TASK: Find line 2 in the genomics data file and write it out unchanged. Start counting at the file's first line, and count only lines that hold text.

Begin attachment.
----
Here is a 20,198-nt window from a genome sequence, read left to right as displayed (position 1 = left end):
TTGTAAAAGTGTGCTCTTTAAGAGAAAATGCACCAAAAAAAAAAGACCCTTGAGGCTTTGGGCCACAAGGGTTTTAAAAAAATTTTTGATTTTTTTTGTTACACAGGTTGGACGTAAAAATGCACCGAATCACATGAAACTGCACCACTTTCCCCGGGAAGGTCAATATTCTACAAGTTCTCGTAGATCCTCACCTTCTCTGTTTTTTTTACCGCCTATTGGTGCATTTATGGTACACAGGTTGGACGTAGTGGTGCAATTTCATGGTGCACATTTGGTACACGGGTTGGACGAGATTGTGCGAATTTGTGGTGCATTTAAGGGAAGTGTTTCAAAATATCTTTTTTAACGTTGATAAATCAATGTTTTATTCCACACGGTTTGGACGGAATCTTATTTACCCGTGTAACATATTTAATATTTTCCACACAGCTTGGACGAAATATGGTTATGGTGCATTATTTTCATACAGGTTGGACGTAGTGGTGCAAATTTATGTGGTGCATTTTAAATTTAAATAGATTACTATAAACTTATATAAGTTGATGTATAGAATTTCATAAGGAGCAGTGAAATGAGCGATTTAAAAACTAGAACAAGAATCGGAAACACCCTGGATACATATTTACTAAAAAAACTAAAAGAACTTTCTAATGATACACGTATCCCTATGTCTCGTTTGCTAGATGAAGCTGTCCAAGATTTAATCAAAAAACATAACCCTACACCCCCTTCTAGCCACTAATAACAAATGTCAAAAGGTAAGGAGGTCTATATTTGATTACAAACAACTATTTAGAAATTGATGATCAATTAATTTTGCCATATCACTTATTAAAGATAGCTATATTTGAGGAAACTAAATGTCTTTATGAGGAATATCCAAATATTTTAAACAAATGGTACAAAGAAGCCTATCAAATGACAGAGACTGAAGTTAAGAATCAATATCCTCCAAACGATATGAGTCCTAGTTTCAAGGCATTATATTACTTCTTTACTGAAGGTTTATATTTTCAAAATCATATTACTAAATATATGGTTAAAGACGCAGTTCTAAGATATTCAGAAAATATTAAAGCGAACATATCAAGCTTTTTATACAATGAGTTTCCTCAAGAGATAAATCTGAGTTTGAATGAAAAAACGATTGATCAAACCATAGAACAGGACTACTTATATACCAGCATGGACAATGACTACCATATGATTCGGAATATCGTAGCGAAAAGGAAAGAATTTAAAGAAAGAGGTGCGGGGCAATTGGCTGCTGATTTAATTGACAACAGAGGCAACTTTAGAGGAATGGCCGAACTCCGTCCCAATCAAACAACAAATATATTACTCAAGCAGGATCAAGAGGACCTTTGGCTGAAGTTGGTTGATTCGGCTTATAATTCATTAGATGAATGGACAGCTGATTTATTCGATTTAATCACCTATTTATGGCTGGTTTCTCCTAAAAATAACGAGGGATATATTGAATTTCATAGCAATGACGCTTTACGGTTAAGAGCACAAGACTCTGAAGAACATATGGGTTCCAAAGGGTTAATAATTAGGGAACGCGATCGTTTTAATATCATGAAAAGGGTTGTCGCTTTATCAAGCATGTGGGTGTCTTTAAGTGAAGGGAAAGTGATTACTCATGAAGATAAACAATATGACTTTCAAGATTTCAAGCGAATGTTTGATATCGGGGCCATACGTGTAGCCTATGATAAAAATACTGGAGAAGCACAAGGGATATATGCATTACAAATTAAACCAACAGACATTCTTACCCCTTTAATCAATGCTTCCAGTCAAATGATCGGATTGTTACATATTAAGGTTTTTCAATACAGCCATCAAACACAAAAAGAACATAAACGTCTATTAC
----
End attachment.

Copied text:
TTGTAAAAGTGTGCTCTTTAAGAGAAAATGCACCAAAAAAAAAAGACCCTTGAGGCTTTGGGCCACAAGGGTTTTAAAAAAATTTTTGATTTTTTTTGTTACACAGGTTGGACGTAAAAATGCACCGAATCACATGAAACTGCACCACTTTCCCCGGGAAGGTCAATATTCTACAAGTTCTCGTAGATCCTCACCTTCTCTGTTTTTTTTACCGCCTATTGGTGCATTTATGGTACACAGGTTGGACGTAGTGGTGCAATTTCATGGTGCACATTTGGTACACGGGTTGGACGAGATTGTGCGAATTTGTGGTGCATTTAAGGGAAGTGTTTCAAAATATCTTTTTTAACGTTGATAAATCAATGTTTTATTCCACACGGTTTGGACGGAATCTTATTTACCCGTGTAACATATTTAATATTTTCCACACAGCTTGGACGAAATATGGTTATGGTGCATTATTTTCATACAGGTTGGACGTAGTGGTGCAAATTTATGTGGTGCATTTTAAATTTAAATAGATTACTATAAACTTATATAAGTTGATGTATAGAATTTCATAAGGAGCAGTGAAATGAGCGATTTAAAAACTAGAACAAGAATCGGAAACACCCTGGATACATATTTACTAAAAAAACTAAAAGAACTTTCTAATGATACACGTATCCCTATGTCTCGTTTGCTAGATGAAGCTGTCCAAGATTTAATCAAAAAACATAACCCTACACCCCCTTCTAGCCACTAATAACAAATGTCAAAAGGTAAGGAGGTCTATATTTGATTACAAACAACTATTTAGAAATTGATGATCAATTAATTTTGCCATATCACTTATTAAAGATAGCTATATTTGAGGAAACTAAATGTCTTTATGAGGAATATCCAAATATTTTAAACAAATGGTACAAAGAAGCCTATCAAATGACAGAGACTGAAGTTAAGAATCAATATCCTCCAAACGATATGAGTCCTAGTTTCAAGGCATTATATTACTTCTTTACTGAAGGTTTATATTTTCAAAATCATATTACTAAATATATGGTTAAAGACGCAGTTCTAAGATATTCAGAAAATATTAAAGCGAACATATCAAGCTTTTTATACAATGAGTTTCCTCAAGAGATAAATCTGAGTTTGAATGAAAAAACGATTGATCAAACCATAGAACAGGACTACTTATATACCAGCATGGACAATGACTACCATATGATTCGGAATATCGTAGCGAAAAGGAAAGAATTTAAAGAAAGAGGTGCGGGGCAATTGGCTGCTGATTTAATTGACAACAGAGGCAACTTTAGAGGAATGGCCGAACTCCGTCCCAATCAAACAACAAATATATTACTCAAGCAGGATCAAGAGGACCTTTGGCTGAAGTTGGTTGATTCGGCTTATAATTCATTAGATGAATGGACAGCTGATTTATTCGATTTAATCACCTATTTATGGCTGGTTTCTCCTAAAAATAACGAGGGATATATTGAATTTCATAGCAATGACGCTTTACGGTTAAGAGCACAAGACTCTGAAGAACATATGGGTTCCAAAGGGTTAATAATTAGGGAACGCGATCGTTTTAATATCATGAAAAGGGTTGTCGCTTTATCAAGCATGTGGGTGTCTTTAAGTGAAGGGAAAGTGATTACTCATGAAGATAAACAATATGACTTTCAAGATTTCAAGCGAATGTTTGATATCGGGGCCATACGTGTAGCCTATGATAAAAATACTGGAGAAGCACAAGGGATATATGCATTACAAATTAAACCAACAGACATTCTTACCCCTTTAATCAATGCTTCCAGTCAAATGATCGGATTGTTACATATTAAGGTTTTTCAATACAGCCATCAAACACAAAAAGAACATAAACGTCTATTAC